You Read the Blog! Good Job!

There is little quite as joyful as watching your child succeed. The swelling of the heart at their triumph is real. It can be understandably difficult to contain this joy which often bubbles out with a “Good job!”

You’ve likely heard words in the Montessori world before about praise. The goal here is not to pile on but rather offer a quick reminder on the importance of your words.

There are a few things to consider when you’re praising your most precious people. First, our children want to please us. (Yes, even when it doesn’t seem to be the case… it mostly is. They want to please us.) When we explicitly praise our children, we can unintentionally condition our children to expect and perform for praise.

Instead of being internally motivated to try new things, succeed at a task, etc., their motivation becomes external. Keeping motivation internal supports our children’s creativity and drive to take (healthy!) risks. If they’re always looking to us for approval, we squelch their independence.

Also, it conditions them to expect praise for the simplest of actions. Yes, the first few times they put their socks on it’s exciting but, let’s be real, this is a life skill they should be developing. You do not need to throw a party for their every feat! Rest assured they will be pleased enough with their own accomplishment!

So, for those times when your child does look to you after accomplishing something and you want to do more than just smile…
When your young child has put on their shoes how about, “You put them on!” Or when your child shows you their drawing, “You drew that. Would you like to tell me about what you drew?” These phrases show our pleasure in their success but they pin the pleasure more closely to the pleasure they internally experience through their own accomplishment. As your child grows, your feedback can become more explicitly linked to the process the child has gone through rather than the product. “You put your shoes on!” transitions into “You worked really hard to figure out how to solve that.”(Think: growth mindset.)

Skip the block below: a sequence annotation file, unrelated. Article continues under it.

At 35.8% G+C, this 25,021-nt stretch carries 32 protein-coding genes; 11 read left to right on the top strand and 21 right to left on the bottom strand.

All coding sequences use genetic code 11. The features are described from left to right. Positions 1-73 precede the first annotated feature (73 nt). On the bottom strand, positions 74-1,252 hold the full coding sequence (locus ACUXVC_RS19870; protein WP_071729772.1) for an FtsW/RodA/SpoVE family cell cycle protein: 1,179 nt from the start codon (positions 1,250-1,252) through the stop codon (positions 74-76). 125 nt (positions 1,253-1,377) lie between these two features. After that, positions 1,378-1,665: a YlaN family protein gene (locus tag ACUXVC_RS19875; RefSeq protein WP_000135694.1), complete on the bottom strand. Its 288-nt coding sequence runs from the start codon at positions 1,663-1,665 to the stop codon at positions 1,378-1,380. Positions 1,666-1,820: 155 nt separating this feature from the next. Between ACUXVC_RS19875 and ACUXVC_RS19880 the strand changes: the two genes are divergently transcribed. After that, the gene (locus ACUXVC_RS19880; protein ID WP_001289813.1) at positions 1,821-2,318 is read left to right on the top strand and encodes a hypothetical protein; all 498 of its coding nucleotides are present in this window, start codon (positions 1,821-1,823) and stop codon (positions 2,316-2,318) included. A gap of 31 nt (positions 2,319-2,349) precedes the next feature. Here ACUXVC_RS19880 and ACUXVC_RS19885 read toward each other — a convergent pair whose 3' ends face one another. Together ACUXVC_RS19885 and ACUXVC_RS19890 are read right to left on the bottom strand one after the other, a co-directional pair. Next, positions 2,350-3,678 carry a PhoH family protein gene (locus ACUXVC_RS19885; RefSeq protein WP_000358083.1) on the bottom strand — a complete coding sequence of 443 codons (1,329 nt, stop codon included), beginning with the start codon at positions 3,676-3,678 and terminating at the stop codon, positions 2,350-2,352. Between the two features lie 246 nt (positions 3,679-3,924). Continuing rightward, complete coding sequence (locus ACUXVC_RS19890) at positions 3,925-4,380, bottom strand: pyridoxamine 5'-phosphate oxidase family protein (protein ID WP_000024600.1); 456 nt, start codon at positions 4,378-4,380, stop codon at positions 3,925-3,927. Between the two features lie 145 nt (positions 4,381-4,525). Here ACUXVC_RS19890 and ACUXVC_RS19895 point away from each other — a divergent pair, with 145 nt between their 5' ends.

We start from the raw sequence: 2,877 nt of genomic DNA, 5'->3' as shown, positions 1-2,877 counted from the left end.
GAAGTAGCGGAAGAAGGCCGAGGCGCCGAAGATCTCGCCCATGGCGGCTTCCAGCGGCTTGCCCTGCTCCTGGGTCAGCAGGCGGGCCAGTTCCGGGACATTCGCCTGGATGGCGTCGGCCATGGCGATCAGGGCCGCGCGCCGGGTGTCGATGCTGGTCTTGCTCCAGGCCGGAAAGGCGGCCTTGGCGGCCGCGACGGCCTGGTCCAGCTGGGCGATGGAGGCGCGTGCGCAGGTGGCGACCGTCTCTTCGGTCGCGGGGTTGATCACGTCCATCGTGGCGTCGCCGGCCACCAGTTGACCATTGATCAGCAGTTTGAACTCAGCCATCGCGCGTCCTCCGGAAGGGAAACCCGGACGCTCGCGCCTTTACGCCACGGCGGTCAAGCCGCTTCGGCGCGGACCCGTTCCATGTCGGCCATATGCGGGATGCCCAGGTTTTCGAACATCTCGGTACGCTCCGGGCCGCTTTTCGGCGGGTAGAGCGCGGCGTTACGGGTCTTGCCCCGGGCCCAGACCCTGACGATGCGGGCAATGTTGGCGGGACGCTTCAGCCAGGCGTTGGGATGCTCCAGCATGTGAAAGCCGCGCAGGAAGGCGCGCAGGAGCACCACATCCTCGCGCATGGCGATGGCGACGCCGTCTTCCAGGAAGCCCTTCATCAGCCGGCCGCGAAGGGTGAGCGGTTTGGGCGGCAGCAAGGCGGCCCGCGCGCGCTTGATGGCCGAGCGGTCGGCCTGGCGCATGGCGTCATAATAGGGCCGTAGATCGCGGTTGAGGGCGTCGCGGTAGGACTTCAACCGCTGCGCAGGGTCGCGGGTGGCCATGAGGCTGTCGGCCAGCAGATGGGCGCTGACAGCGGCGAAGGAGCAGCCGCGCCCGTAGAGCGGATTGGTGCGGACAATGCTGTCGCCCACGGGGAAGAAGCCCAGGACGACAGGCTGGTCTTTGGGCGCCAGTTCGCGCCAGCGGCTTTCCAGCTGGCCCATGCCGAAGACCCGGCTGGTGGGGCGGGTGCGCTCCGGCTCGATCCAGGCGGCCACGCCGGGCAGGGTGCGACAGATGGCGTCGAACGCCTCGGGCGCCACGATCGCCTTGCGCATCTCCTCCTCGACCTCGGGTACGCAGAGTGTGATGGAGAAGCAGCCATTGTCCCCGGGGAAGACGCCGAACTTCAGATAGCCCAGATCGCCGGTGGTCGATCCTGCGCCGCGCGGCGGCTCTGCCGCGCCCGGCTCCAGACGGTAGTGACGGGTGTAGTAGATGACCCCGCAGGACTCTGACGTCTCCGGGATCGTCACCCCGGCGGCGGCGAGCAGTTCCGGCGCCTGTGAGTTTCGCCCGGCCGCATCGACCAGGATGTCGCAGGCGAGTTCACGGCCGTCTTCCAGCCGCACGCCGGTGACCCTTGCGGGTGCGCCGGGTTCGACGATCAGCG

Lastly, overdoing the “Good job!” strips it of it’s meaning. Our children either look for it at every turn or they dismiss it as meaningless because we use it incessantly. Save it for the time you need it. Keep its meaning intact.

Okay, one last thought because supporting concentration is so very important … please don’t interrupt your children to praise them. If they are focused, don’t break their concentration to let them know that you think they’ve done a good job. Their concentration speaks volumes about the contentment they get from their task at hand. Allow your children the pleasure of focus.

Melinda, you knocked it out of the park yet again with this set of pictures! Thank you!